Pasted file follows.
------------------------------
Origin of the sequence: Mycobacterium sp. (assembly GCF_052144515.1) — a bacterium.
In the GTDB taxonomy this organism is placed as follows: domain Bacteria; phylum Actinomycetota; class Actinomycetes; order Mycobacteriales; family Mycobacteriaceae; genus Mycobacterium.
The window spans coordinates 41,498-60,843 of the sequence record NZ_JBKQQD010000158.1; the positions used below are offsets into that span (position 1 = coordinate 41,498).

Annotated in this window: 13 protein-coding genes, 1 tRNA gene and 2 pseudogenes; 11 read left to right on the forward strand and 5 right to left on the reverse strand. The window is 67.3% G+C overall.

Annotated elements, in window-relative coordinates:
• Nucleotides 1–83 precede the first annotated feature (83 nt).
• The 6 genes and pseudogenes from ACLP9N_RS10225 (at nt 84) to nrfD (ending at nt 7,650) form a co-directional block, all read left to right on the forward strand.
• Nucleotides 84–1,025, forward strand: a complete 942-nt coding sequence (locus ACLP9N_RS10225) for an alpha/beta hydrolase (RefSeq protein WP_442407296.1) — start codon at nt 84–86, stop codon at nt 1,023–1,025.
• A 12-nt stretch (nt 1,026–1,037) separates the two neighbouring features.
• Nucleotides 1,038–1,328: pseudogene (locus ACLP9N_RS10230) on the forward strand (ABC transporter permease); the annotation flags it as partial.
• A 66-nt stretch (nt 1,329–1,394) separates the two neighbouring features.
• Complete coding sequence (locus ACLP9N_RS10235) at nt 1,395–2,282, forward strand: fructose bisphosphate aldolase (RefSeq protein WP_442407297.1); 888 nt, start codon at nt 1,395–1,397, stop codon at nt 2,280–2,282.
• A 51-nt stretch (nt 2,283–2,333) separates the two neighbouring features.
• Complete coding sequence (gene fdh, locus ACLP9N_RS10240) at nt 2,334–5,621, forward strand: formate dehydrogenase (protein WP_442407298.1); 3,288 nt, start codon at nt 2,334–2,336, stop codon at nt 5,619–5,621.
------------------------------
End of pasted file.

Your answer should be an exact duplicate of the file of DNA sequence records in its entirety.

Origin of the sequence: Mycobacterium sp. (assembly GCF_052144515.1) — a bacterium.
In the GTDB taxonomy this organism is placed as follows: domain Bacteria; phylum Actinomycetota; class Actinomycetes; order Mycobacteriales; family Mycobacteriaceae; genus Mycobacterium.
The window spans coordinates 41,498-60,843 of the sequence record NZ_JBKQQD010000158.1; the positions used below are offsets into that span (position 1 = coordinate 41,498).

Annotated in this window: 13 protein-coding genes, 1 tRNA gene and 2 pseudogenes; 11 read left to right on the forward strand and 5 right to left on the reverse strand. The window is 67.3% G+C overall.

Annotated elements, in window-relative coordinates:
• Nucleotides 1–83 precede the first annotated feature (83 nt).
• The 6 genes and pseudogenes from ACLP9N_RS10225 (at nt 84) to nrfD (ending at nt 7,650) form a co-directional block, all read left to right on the forward strand.
• Nucleotides 84–1,025, forward strand: a complete 942-nt coding sequence (locus ACLP9N_RS10225) for an alpha/beta hydrolase (RefSeq protein WP_442407296.1) — start codon at nt 84–86, stop codon at nt 1,023–1,025.
• A 12-nt stretch (nt 1,026–1,037) separates the two neighbouring features.
• Nucleotides 1,038–1,328: pseudogene (locus ACLP9N_RS10230) on the forward strand (ABC transporter permease); the annotation flags it as partial.
• A 66-nt stretch (nt 1,329–1,394) separates the two neighbouring features.
• Complete coding sequence (locus ACLP9N_RS10235) at nt 1,395–2,282, forward strand: fructose bisphosphate aldolase (RefSeq protein WP_442407297.1); 888 nt, start codon at nt 1,395–1,397, stop codon at nt 2,280–2,282.
• A 51-nt stretch (nt 2,283–2,333) separates the two neighbouring features.
• Complete coding sequence (gene fdh, locus ACLP9N_RS10240) at nt 2,334–5,621, forward strand: formate dehydrogenase (protein WP_442407298.1); 3,288 nt, start codon at nt 2,334–2,336, stop codon at nt 5,619–5,621.